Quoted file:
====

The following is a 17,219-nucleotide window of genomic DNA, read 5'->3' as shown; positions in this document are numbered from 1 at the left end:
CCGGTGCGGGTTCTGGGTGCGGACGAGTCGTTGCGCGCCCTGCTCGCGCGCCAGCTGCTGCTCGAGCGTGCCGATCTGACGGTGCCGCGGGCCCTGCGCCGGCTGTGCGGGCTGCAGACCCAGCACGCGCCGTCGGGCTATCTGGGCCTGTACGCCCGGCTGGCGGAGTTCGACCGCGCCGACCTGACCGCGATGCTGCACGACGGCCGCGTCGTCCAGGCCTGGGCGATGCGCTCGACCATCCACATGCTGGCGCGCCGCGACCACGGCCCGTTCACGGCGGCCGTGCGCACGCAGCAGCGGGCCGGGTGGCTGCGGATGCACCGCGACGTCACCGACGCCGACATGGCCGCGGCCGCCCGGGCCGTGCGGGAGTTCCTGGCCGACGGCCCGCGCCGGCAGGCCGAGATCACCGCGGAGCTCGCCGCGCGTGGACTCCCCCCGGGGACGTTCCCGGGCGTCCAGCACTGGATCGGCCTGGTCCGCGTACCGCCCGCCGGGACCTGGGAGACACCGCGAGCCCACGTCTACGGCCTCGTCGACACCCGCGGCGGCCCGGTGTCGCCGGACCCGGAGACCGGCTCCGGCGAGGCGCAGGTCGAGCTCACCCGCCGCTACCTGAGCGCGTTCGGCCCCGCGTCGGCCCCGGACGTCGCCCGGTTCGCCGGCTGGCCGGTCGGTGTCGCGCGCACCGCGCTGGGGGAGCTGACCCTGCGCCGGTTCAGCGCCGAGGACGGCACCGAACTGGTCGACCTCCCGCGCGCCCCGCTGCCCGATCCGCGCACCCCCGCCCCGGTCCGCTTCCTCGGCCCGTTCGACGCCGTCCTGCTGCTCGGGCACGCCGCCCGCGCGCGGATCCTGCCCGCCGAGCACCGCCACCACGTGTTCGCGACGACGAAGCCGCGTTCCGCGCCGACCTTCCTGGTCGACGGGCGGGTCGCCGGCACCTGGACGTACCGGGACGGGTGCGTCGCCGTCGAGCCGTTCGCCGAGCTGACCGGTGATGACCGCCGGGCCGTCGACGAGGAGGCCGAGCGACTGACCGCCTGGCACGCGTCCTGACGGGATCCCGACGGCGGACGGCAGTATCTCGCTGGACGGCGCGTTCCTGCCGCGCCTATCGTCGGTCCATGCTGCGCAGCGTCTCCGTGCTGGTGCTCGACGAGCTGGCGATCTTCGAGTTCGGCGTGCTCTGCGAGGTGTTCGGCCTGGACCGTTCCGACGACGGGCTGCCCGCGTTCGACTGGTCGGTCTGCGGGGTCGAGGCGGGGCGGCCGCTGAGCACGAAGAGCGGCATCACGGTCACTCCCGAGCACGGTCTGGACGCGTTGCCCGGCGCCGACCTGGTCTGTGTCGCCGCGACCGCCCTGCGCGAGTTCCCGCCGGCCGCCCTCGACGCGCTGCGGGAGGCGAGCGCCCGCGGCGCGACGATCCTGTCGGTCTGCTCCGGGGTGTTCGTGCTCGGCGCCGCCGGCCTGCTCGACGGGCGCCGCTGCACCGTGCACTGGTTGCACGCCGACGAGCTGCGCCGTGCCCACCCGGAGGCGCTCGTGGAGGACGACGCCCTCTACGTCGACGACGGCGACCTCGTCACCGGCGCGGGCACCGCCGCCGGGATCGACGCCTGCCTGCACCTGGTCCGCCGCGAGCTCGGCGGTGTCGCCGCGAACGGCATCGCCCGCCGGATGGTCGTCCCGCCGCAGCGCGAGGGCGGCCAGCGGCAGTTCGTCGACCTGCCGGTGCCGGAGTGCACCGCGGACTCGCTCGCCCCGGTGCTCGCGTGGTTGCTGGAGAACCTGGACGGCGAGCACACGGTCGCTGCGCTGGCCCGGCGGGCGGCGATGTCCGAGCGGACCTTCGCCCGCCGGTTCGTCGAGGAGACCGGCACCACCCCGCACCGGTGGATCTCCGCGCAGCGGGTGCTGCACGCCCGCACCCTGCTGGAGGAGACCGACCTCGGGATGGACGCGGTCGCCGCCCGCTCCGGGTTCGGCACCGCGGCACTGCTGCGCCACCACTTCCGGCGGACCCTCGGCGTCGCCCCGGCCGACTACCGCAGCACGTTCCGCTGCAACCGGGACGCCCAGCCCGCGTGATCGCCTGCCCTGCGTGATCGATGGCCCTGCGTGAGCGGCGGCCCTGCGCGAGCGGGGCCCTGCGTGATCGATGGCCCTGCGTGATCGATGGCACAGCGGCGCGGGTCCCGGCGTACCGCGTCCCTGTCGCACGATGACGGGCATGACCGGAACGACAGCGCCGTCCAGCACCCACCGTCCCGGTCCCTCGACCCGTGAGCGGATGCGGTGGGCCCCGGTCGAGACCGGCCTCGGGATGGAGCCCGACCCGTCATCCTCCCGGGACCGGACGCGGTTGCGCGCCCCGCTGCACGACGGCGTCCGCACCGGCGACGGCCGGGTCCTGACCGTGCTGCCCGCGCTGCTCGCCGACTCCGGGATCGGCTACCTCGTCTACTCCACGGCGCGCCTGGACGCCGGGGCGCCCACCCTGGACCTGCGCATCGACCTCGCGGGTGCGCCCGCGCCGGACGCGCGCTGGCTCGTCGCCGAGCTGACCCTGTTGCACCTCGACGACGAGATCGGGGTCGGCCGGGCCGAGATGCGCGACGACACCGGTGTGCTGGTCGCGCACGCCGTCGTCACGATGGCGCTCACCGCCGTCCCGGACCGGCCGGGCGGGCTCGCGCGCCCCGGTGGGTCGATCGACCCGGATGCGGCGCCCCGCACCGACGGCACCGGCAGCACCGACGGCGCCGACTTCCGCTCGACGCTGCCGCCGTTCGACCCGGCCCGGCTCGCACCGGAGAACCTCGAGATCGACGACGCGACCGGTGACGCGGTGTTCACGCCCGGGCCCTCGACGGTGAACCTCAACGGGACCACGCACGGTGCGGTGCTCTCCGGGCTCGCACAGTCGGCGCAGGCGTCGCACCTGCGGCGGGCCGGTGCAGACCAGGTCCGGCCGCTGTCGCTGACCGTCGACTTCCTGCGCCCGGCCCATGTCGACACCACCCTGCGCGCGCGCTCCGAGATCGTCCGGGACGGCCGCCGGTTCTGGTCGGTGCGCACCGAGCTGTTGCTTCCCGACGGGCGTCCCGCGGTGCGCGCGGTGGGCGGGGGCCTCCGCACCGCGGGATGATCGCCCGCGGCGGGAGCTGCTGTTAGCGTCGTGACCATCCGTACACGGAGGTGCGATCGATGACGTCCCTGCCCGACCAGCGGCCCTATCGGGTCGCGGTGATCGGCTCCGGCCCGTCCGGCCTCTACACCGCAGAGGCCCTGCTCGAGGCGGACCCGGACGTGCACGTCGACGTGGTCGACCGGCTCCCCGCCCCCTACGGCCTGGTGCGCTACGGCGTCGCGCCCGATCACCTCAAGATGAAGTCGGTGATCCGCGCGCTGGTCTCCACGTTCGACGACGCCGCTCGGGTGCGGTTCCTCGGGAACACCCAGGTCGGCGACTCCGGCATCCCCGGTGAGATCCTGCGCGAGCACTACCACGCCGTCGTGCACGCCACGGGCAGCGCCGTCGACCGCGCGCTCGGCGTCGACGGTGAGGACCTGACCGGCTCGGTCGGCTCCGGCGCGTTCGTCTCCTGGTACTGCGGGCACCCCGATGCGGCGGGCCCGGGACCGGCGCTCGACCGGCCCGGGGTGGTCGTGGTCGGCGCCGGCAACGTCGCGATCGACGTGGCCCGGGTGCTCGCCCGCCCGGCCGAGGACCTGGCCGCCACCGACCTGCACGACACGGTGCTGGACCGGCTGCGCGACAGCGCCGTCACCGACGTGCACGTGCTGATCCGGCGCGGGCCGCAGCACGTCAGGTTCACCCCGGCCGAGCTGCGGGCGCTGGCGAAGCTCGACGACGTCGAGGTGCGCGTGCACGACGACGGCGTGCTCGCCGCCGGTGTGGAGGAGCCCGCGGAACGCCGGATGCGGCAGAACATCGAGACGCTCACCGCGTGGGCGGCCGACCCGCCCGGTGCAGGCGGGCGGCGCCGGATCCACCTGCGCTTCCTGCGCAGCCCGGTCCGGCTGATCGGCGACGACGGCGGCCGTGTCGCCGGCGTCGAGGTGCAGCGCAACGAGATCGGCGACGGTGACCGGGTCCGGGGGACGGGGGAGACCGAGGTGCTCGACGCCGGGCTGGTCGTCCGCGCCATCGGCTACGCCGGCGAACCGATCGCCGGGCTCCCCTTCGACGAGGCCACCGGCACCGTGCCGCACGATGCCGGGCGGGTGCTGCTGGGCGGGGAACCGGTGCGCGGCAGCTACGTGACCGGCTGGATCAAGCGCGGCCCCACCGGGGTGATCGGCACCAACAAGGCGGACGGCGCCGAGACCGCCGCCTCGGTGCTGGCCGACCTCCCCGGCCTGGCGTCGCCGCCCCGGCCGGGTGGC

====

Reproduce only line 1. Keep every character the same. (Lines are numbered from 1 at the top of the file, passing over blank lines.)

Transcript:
The following is a 17,219-nucleotide window of genomic DNA, read 5'->3' as shown; positions in this document are numbered from 1 at the left end: